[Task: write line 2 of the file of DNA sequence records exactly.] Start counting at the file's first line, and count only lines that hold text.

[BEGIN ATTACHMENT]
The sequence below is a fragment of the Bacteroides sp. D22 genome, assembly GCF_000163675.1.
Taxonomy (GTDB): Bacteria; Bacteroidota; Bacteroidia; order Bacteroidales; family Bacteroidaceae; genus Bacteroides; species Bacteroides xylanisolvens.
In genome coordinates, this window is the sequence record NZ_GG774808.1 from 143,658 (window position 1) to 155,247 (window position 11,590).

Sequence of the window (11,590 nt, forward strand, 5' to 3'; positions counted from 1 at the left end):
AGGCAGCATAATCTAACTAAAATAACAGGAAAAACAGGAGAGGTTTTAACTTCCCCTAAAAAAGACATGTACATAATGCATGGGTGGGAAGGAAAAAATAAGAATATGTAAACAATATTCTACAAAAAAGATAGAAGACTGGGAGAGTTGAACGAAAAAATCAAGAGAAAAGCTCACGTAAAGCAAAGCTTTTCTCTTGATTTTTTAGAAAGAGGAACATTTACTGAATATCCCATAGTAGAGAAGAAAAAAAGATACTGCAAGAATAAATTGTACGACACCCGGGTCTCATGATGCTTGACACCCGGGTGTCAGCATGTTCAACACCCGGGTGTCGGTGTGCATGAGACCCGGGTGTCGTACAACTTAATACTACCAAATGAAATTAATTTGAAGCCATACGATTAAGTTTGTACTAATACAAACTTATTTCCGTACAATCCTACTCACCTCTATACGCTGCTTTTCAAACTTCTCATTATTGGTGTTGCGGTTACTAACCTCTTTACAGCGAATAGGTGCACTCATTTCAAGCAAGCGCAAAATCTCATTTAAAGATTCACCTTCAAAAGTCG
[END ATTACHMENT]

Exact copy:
Taxonomy (GTDB): Bacteria; Bacteroidota; Bacteroidia; order Bacteroidales; family Bacteroidaceae; genus Bacteroides; species Bacteroides xylanisolvens.